Drug trial gives John new hope
A FORMER senior Exeter police officer has beaten a death sentence after taking part in a clinical trial at the Royal Devon & Exeter Hospital.
John Lilley, 74, retired Chief Superintendent of Exeter police, was told he had advanced prostate cancer, the killer disease having spread through his body to his hips, spine, shoulder, ribs and arms.
"I was given less than a year to live, but I was offered the chance to take part in a trial at the RD&E which involved 30 treatments, four weeks apart with an infusion of the drug Zometa.
"It was a no-brainer and I took the opportunity.
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"When I was discharged on the last day of May this year I was given the all-clear and put on a three-monthly watch.
"They never say cured but the cancer is under control.
"I had an MRI scan and they could hardly find the source of the cancer.
"My improvement has been dramatic. I went down to 11 stone 8oz and now I am over 13 stone and looking to lose some weight."
The good news doesn't end there, for within days of hearing from delighted hospital consultants, Mr Lilley and his wife Maureen, 77, learned they had won a holiday of a lifetime to Australia with the British Lions rugby team.
Mr Lilley said: "People couldn't believe what had happened. It was amazing. I was Mr Lucky. One of my golfing friends said he had to touch me so some of it would rub off – and he scored a hole-in-one!"
Mr Lilley and his wife, both keen Exeter Chiefs' fans, had entered the competition, run with the Chiefs by Land Rover UK, at Sandy Park almost as an afterthought.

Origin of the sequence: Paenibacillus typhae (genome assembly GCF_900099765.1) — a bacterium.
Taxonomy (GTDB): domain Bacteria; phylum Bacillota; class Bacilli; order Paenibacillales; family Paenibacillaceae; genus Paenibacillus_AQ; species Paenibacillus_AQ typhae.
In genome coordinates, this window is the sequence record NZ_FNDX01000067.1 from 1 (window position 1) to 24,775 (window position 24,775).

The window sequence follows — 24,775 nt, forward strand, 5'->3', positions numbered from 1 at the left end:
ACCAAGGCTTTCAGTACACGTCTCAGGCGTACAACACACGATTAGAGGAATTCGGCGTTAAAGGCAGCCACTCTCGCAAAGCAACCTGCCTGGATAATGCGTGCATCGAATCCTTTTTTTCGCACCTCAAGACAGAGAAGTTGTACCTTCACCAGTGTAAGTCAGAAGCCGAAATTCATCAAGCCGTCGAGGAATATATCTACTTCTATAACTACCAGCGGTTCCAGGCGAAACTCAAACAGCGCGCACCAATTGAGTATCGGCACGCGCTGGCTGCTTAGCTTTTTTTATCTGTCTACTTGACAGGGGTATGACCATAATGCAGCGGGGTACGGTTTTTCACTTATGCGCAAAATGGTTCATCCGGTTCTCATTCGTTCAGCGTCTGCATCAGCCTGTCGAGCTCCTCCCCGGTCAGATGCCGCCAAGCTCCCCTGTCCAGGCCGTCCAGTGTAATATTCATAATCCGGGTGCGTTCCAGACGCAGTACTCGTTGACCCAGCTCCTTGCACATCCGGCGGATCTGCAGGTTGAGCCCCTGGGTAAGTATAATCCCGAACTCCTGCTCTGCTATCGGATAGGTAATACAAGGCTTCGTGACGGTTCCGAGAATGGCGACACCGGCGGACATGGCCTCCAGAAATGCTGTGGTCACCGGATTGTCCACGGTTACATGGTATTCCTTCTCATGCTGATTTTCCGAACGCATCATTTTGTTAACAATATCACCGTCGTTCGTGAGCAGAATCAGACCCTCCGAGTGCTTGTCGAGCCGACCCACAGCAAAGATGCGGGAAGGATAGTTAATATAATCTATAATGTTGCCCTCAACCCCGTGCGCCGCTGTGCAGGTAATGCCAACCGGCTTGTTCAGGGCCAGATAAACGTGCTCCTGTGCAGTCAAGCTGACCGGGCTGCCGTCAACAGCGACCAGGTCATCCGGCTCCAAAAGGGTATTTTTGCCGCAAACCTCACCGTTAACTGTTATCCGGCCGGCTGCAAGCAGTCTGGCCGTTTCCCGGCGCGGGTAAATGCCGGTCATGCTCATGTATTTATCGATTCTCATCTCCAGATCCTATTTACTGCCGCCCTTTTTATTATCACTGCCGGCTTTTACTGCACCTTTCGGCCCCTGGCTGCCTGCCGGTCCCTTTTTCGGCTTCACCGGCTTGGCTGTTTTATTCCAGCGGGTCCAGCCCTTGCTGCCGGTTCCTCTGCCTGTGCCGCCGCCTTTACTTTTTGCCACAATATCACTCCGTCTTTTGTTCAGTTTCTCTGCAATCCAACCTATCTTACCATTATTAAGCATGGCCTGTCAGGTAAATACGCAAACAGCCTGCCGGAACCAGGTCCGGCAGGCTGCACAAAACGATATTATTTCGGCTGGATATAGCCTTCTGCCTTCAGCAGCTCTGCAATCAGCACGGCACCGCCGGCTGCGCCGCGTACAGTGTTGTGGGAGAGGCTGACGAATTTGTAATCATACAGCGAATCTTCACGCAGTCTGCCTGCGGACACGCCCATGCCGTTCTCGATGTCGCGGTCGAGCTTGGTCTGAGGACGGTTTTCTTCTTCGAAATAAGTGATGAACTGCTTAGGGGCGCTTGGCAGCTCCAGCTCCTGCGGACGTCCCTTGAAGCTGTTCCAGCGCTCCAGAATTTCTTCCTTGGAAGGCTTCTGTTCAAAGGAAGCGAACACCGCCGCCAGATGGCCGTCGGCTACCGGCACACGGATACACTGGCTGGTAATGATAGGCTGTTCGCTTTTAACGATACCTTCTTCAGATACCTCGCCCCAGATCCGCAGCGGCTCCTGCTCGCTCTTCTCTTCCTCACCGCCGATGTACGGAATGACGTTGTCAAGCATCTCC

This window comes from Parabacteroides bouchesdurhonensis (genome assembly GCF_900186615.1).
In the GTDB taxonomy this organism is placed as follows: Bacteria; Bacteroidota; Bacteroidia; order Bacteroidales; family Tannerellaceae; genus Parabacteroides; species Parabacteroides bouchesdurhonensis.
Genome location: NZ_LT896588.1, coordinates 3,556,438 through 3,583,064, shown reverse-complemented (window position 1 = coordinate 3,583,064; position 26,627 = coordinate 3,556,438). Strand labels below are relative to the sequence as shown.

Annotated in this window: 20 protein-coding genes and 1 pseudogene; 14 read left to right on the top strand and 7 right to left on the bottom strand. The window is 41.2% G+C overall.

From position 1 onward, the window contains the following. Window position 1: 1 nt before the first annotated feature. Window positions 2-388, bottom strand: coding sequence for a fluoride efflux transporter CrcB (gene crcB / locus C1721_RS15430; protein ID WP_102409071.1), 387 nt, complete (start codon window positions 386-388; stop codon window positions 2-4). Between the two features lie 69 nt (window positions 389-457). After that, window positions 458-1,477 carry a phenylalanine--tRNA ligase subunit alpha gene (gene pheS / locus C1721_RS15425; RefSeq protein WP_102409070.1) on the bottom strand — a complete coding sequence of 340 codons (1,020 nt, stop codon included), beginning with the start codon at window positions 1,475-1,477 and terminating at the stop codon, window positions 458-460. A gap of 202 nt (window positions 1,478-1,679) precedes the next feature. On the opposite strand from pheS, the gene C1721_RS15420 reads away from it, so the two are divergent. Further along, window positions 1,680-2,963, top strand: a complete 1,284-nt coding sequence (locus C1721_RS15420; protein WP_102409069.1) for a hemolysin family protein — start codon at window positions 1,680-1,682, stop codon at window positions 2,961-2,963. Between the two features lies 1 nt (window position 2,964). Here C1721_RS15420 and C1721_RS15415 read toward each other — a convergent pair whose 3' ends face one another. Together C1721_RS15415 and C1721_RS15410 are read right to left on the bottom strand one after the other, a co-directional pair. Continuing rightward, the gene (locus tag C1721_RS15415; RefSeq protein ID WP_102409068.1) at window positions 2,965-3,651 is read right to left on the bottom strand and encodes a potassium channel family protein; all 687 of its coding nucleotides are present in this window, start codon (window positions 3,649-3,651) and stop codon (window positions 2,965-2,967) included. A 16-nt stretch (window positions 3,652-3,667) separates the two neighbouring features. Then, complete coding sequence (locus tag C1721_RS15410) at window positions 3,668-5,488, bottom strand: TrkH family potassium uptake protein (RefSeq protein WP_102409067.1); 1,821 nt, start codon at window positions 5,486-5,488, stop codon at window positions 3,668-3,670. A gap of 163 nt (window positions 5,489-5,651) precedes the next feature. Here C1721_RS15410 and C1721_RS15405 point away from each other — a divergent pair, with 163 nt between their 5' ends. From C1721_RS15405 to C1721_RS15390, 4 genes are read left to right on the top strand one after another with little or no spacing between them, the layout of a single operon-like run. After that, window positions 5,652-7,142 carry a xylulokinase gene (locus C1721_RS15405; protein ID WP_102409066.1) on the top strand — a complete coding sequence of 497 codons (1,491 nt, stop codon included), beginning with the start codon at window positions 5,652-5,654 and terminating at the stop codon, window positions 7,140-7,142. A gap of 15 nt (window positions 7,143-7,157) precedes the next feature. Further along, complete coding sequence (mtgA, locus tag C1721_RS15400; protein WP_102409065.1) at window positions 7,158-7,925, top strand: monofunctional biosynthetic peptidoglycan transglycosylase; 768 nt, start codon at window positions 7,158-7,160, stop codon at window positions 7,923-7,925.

"I suddenly received a call from Land Rover in London telling me we had won their trip to Australia and would be meeting and staying with the Lions and leading them to the second test match in Melbourne," he said.
"As an ex-copper I naturally checked it out.
"I thought it was a scam, but it was all true.
"They flew us out business class, put us up in top hotels, the same as the players, and on the day of the Test Match in Melbourne, we led the Lions' team coach from the hotel to the ground in a brand new £90,000 red Land Rover Sport.
"We drove right into the stadium, packed with 50,000-plus people, and were taken out onto the field. We also went to Brisbane for the Third Test and we able to see the rain forests, wonderful beaches and so. It was wonderful.
"It got better because on the Quantas flight my wife was voted favourite passenger by the stewards and they opened a bottle of champagne for us.
"Funnily enough when I had asked earlier about travel insurance I was quoted £3,800 because I was receiving treatment.
"After being discharged and no longer receiving treatment it fell to just £160 for two weeks' cover."
Mr Lilley, who retired from Devon & Cornwall Police in 1996, said his illness had started with a pain in his ribs.
"I thought like most people my age that it was a heart attack. I had an ECG which was clear but the pain continued so a doctor did a blood test – and told me it was a prostate problem.
" I saw a specialist urologist at the RD&E and he fast-tracked me so I had the MRI and CTC scans and X-rays all very quickly on the same day.
"I have to say I was really impressed and we have wonderful people at our hospital.
"The trial which was funded by Cancer Research UK and the pharmaceutical company Astra Zeneca, must have involved about 70 other people like me, all 55-plus."